The Inevitable Spread

As the author of more than 40 books--most of which have been translated, some into as many as 30 languages--I have some insight into the process whereby English spreads. The Dutch and the Swedes no longer bother to bring out local-language editions of my books. However, some languages present particular problems. There have to be two Portuguese-language editions, one translation done in Lisbon for Portugal proper, another in Rio de Janeiro for Brazil, evidence of strong linguistic bifurcation. The same happens with Spanish--one translation in Madrid for Spain, another in Buenos Aires for Latin America. For China there have to be three editions: one Big Letter, one Small Letter and one for Hong Kong.

Languages are things of beauty. But linguistics students know perfectly well that language cannot be dictated by elites ruling from above. It is the one naturally democratic force in the world--surging up from below. That is why French schoolchildren, no matter what the Académie Française orders, say "Yeah" instead of "Oui." As for the further spread of English, much will depend on what happens in India, a subcontinent of countless languages and dialects. The British promoted Hindi as a common language for India. But under mid-19th-century reforms, English was promulgated as the language of administration. Educated Indians today speak and write English fluently, and it is spreading faster in India than in any other country. Indians, even those from poor families, recognize English to be their passport to affluence, not least through telephonic outsourcing. Today millions earn their living by speaking English.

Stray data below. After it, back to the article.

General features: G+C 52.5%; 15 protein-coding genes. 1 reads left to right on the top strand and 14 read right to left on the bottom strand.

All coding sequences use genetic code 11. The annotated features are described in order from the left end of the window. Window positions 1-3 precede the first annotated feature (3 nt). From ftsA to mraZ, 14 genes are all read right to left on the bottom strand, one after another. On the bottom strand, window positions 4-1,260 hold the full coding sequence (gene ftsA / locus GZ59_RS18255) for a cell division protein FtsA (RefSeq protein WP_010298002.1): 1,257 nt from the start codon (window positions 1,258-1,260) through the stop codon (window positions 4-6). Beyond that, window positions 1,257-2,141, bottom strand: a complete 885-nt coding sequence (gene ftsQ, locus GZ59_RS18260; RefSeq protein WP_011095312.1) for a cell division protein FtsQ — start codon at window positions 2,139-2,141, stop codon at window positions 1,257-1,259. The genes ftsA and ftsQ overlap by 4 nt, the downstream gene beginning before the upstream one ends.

India will soon be the world's most populous country. By 2050 India, with a population of 1.6 billion, will have overtaken China (1.4 billion). If India becomes a predominantly English-speaking country, as I expect will happen, China will have to follow suit or risk relegation. There are high stakes in the global language game. But there's not much we can do about it. Events will take their course. Everyone should calm down--and learn English.

Reprinted courtesy, Forbes Magazine

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for the Humanities

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Arthur Vining
Davis Foundations

Carnegie